The Topeka School

Ben Lerner (10:04) discards the riveting first-person immediacy of his previous novels for a more wide-ranging approach in The Topeka School, to mixed results. Largely set in the Kansas capital circa 1996, the book alternates between the perspectives of Adam Gordon, a high school senior and champion debater (as Lerner was), and his “lefty” parents, Jonathan and Jane, lauded psychologists (like Lerner’s parents were) suffering through a strained marriage. Interludes focused on Adam’s classmate Darren, a troubled kid who commits a heinous act of violence, ominously build suspense; notes from Adam in the present day read like Lerner’s attempts to contextualize the novel’s many strands.

The Topeka School interrogates toxic masculinity and the erosion of political discourse with a level of brilliance fans of Lerner should be familiar with; in this novel, he tackles these themes from a range of distinctive angles. Lerner’s careful frame keeps the story largely stuck in its ’90s setting, but the telling is intently, clearly contemporary. Thus the author searingly and precisely links the dawning of the Clinton years to the terrors of the Trump era.

This is evident in matters both obvious — the misogyny faced by Jane, perhaps the book’s most compelling narrator, or the demons and alienation tormenting Darren — and subtle. Most ingeniously, Lerner realizes the performative high school debate stage as a training ground for the kind of post-2016 gaslighting that’s become the American norm. As he writes of the competition, “The key was to be a bully, quick and vicious and ready to spread an interlocutor with insults at the smallest provocation.”

But with so many points to hit — Bob Dole, the Westboro Baptist Church, and Donald Trump all get ample space here — Lerner’s ferociously singular prose doesn’t carry as much power. It’s a pleasure to read him in a more conventionally novelistic mode; he’s tremendously gifted there, even if he gets more credit for his autofictional prowess (still, to be clear, on display here as well). The book’s first scene, so strikingly evocative of a time and place in this country, wanders through the (literal) darkness of Midwestern suburbs with gripping suspense and a touch of biting wit. It’s a great standalone piece, and comes to mind as The Topeka School steers toward its denouement, which crystallizes Lerner’s aims with comparatively blunt force. There is a format shift. There is a groan-worthy Ivanka Trump reference. And there is the sense that Lerner is straining to scale up the impact of this novel, to make explicit the thread that weaves his disparate parts into an explosive, politically relevant, male-dominated whole.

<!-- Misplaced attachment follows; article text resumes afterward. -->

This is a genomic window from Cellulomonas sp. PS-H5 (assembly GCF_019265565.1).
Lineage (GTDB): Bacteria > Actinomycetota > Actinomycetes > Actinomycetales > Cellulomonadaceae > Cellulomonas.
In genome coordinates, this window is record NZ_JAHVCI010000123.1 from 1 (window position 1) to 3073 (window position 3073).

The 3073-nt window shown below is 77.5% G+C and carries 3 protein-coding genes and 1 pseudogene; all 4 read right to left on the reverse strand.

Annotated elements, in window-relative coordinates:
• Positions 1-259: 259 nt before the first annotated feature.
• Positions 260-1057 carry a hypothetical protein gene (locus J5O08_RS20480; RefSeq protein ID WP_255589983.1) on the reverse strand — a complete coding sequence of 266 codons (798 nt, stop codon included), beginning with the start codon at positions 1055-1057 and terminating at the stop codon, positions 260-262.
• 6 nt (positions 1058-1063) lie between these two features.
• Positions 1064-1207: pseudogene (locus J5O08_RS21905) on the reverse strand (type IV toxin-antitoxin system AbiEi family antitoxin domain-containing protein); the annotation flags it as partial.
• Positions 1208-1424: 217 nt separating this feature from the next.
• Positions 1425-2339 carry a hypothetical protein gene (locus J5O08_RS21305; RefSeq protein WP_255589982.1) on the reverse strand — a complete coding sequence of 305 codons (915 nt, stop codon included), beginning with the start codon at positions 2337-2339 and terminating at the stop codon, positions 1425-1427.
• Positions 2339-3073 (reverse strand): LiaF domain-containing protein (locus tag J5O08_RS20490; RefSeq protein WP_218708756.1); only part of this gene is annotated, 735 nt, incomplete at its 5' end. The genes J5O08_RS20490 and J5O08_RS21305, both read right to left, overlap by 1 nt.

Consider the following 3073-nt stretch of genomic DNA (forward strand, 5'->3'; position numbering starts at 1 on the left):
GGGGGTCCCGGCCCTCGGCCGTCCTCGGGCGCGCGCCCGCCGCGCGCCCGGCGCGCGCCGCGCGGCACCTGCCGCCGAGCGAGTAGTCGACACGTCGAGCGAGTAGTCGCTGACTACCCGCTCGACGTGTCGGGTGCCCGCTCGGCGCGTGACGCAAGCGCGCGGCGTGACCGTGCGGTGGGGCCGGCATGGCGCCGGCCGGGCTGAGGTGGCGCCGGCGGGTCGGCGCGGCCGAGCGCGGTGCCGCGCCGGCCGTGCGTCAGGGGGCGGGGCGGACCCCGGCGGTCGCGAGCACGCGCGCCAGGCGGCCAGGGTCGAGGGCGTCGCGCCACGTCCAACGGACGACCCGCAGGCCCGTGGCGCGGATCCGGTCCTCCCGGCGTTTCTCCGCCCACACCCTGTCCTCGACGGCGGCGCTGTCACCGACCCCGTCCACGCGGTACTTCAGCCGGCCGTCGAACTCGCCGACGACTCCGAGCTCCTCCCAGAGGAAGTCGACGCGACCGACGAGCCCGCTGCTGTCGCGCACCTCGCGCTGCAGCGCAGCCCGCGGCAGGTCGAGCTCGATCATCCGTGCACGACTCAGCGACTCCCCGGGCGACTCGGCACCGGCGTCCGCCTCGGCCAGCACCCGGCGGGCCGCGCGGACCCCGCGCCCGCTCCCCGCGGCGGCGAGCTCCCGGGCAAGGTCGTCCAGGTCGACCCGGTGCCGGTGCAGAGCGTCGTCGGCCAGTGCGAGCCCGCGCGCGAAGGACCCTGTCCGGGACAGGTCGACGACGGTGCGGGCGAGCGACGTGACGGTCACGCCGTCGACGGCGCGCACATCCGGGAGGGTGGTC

Particularly because of that impulse, The Topeka School doesn’t quite get there. But perhaps, as a broader meta-commentary on fiction of the Trump presidency, it’s dismayingly effective, too: a reminder that, no matter how sharp a critique you construct, you’ll find yourself fighting on his ground in the end. B

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